“Mr. Miller’s Confession.—We learn from the Christian Herald [original illegible] Mr. Miller preached at the Tabernacle, Boston, on the 28th ult., and made what he called his confession He stated that what he had preached and published respecting the coming of the Lord in ‘43, was done honestly, and that he fully believed it, but that now the time had all transpired, and he was proved to be mistaken—that when the time passed he felt bad—felt lonely, tho’t he should never have any thing more to say in public—he felt more on the account of others than he did for himself. He said there was an error somewhere in the calculation, but he could not tell where. He now had no definite time—he should wait God’s time—it might come in a day, it might not come in fifty years, he could not say exactly when—he was waiting. HST June 19, 1844, page 157.16

This is magnanimous and christian. So far as the controversy with Mr. Miller is concerned respecting ‘43, it is enough.” HST June 19, 1844, page 157.17

And this is improved upon so that the current version now reads: that he never knew anything about the subject, has given it all up, does not profess to know anything of the matter. HST June 19, 1844, page 157.18

We give below a notice of the confession, written by a hearer, which appeared in the Poston Post of June 1, which we consider very candid and very correct. HST June 19, 1844, page 157.19

Father Miller’s Confession.”—Many people were desirous of hearing what was termed father Miller’s confession, which, according to rumor, was to be delivered at the Tabernacle on Tuesday evening last, when and where a large concourse assembled, myself among the number, to hear the “conclusion of the whole matter,” and I confess I was well paid for my time and trouble. I should judge, also, by the appearance of the audience, and the remarks I heard from one or two gentlemen not of Mr. Miller’s faith, that a general satisfaction was felt. I never heard him when he was more eloquent or animated, or more happy in communicating his feelings and sentiments to others. Want of time and space will not permit me to give even a mere sketch of his remarks, which occupied more than an hour. He confessed that he had been disappointed, but by no means discouraged or shaken in his faith in God’s goodness, or in the entire fulfillment of His word, or in the speedy coming of our Savior, and the destruction of the world. Although the supposed time had passed, God’s time had not passed. “If the vision tarry, wait for it.” He remained firm in the belief that the end of all things is at hand, even at the door. He spoke with much feeling and effect, and left no doubt of his sincerity. HST June 19, 1844, page 157.20


The “Christian Reflector.”


In a notice of the “Shield” makes both a singular and encouraging confession. That work is spoken of by the editor thus:— HST June 19, 1844, page 157.21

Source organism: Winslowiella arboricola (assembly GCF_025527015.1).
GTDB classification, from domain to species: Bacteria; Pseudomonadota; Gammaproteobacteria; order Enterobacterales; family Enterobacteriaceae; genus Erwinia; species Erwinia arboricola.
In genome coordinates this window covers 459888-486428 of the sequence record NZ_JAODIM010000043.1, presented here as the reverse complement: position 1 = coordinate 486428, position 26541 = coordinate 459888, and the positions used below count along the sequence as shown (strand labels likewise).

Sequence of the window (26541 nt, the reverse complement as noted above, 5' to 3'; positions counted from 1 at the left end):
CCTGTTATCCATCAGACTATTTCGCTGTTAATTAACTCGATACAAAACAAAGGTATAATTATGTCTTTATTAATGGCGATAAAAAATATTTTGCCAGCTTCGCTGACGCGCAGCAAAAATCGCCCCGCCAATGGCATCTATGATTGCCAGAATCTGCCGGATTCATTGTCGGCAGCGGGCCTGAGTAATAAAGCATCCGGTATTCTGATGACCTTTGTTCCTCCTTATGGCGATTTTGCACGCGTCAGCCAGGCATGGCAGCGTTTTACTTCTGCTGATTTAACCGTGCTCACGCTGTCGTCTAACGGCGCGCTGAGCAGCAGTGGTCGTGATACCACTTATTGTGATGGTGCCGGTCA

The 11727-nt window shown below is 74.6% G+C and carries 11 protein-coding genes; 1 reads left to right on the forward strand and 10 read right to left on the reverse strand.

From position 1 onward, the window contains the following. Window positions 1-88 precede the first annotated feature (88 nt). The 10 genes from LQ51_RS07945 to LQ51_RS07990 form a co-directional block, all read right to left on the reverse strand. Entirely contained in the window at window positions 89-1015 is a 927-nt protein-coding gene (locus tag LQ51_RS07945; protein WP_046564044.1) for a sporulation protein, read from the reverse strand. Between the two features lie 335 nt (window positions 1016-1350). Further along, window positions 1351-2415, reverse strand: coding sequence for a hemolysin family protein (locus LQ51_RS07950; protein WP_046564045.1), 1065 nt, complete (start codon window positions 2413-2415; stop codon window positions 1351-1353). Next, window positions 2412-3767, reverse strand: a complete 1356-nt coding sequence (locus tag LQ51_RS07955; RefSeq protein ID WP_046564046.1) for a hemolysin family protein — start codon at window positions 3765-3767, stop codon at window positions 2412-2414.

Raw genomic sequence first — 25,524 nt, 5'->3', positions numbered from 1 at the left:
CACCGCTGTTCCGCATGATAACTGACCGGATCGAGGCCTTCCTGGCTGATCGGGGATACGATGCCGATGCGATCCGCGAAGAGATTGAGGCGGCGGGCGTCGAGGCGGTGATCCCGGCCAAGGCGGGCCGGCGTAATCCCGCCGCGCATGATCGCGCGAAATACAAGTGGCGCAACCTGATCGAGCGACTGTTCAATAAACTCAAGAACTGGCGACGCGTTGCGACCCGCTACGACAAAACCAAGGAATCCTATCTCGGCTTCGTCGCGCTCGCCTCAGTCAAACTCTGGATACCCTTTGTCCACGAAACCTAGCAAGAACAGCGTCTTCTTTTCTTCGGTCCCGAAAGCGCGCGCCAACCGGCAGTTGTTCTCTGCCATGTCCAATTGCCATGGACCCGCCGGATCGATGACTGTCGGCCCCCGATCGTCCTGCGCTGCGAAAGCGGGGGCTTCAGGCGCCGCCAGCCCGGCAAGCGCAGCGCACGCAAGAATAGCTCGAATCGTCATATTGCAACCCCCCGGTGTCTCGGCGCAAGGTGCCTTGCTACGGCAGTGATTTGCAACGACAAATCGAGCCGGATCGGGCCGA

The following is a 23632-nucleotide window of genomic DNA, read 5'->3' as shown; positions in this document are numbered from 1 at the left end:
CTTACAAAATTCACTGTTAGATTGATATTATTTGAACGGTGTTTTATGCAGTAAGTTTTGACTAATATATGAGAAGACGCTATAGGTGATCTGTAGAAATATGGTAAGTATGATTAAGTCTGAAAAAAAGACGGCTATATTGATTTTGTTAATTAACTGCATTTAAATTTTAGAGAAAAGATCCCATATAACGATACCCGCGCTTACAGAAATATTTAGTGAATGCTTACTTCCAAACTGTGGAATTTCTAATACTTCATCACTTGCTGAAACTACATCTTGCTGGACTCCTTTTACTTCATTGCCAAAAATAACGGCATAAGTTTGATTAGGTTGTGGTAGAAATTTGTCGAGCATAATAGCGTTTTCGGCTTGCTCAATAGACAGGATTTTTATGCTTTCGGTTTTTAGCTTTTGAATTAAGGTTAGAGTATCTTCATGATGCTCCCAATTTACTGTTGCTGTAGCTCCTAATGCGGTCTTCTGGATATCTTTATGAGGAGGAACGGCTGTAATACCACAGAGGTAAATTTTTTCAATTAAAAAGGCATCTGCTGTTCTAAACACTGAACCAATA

“The Advent Shield and Review.”


“Joshua V. Himes, the champion of ‘Adventism’ in this city, has come out with the first number of a handsome Review, containing 144 pages. The work will be continued, he says, ‘if the cause we advocate should demand it.’ What cause is this? we at once inquired. The cause that is founded on the doctrine of Christ’s second advent in 1843? Of course not. We turn to the pages of the ‘Shield,’ but after much patient investigation, we learn nothing more definite than this, that Christ’s return is the next event in historical prophecy. A large portion of the work is composed of the history of this ‘cause,’ and controversial matter against the writers who have opposed the positions taken by Miller and Himes. The names of all the ‘Second Advent’ authors are given, and their works praised. HST June 19, 1844, page 157.22

Notwithstanding the rare ability with which this array of authors have urged the views of Mr. Miller, their extensive prevalence is ascribed in no small degree to the opposition. The cause has been advanced, we learn, by the learned works of Professor Stuart and Chase, together with the efforts of Folsom, Pond, Weeks, Hinton, Wheedon, Dowling, Colver, and a host of others, who have undertaken to overthrow ‘Adventism.’ HST June 19, 1844, page 157.23

The tenor and evident object of the whole work are to keep alive, by vigorous fanning, the flames which gleamed so fiercely one and two years ago. We regret to see it, but we will say nothing against it, lest we should ‘advance the cause.’” HST June 19, 1844, page 157.24

We understand the editor of the Reflector to confess, then, that the “Advent cause” is invincible against all opposition, and that he dare not trust the intelligence and discrimination of his readers. A singular confession indeed. HST June 19, 1844, page 157.25

But it is very encouraging that he adds:— HST June 19, 1844, page 157.26

“We believe in Christ’s second advent, but we also believe in the duty of cherishing and exhibiting the spirit of Christ, and also in moral honesty and Christian frankness.” HST June 19, 1844, page 157.27

Really, we were hardly prepared for such a triumph of Adventism as this. HST June 19, 1844, page 157.28

It makes him “glad,” he says, “to learn that his worthy and respected brother Chase is so highly appreciated.” HST June 19, 1844, page 157.29